The Supreme Court, exercising jurisdiction under Section 11 of the Arbitration and Conciliation Act 1996, recently refused to refer disputes to arbitration under a domestic arbitration clause on the basis of prior invocation of a parallel international arbitration clause. This judgment is notable given the balancing act that the Supreme Court carried out between the narrow contours of Section 11 of the act and the practical realities of trade and commerce.
Arbitration evolved as an expeditious, cost-effective, simple and fair alternative to litigation. However, over time, it became costly. Coupled with largely ineffective provisions regarding costs allocation and recoverability, this was considered a roadblock to the development of arbitration in India. Section 31A of the Arbitration and Conciliation Act, which was introduced in 2015, was thus a welcome step towards costs recoverability being based on rational and realistic criteria.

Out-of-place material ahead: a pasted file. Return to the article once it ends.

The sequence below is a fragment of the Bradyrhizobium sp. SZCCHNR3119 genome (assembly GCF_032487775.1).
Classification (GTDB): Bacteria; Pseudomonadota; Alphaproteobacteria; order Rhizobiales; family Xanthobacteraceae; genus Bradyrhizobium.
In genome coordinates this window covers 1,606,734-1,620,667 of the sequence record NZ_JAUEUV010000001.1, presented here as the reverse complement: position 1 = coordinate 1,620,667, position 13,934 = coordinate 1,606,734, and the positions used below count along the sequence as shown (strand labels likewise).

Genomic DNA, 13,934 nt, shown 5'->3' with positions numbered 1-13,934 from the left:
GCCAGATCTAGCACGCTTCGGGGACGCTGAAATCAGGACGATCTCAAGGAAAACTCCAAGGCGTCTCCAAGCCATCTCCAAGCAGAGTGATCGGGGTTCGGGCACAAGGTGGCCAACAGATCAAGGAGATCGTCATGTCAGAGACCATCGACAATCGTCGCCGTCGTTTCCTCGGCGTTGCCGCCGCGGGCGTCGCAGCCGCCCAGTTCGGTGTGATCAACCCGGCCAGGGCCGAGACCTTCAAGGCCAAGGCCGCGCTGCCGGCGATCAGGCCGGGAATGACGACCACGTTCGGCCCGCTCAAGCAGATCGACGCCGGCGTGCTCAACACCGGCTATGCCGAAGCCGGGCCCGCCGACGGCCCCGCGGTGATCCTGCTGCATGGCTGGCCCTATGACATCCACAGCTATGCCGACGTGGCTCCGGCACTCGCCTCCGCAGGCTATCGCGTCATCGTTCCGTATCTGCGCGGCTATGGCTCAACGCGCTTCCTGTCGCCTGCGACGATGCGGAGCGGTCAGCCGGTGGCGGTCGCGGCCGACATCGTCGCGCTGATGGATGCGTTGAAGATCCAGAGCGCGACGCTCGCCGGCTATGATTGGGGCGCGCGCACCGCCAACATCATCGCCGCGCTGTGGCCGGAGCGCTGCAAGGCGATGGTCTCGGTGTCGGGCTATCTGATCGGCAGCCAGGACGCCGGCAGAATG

The topic of judicial interference in arbitration is diverse, primarily because arbitration continues to evolve rapidly in India. It is an area in which provocative ideas abound, with respect to which legal scholars and stakeholders tend to have more questions than answers. A key question in this regard concerns the acceptable level of judicial interference in arbitral awards (being a reflection of the minds of the arbitrators) and where the judiciary should draw the line.
The patent illegality ground was formally introduced to the Arbitration and Conciliation Act 1996 by way of the Arbitration and Conciliation (Amendment) Act 2015. Prior to 2015, the scope of this ground of challenge was set out in various Supreme Court decisions stemming from Oil & Natural Gas Corporation Ltd v Saw Pipes Ltd. This article examines the genesis of patent illegality and tracks its trajectory from Oil & Natural Gas Corporation.
The freedom to contract principle forms the basis of the Contract Act, and a similar principle is also provided for in the Arbitration and Conciliation Act. However, the question often arises as to what happens when one party – despite a contractual agreement setting out the scope and ambit of arbitration – seeks recourse to remedies provided for under a special statute. This article examines this issue in view of the Micro, Small and Medium Enterprises Development Act.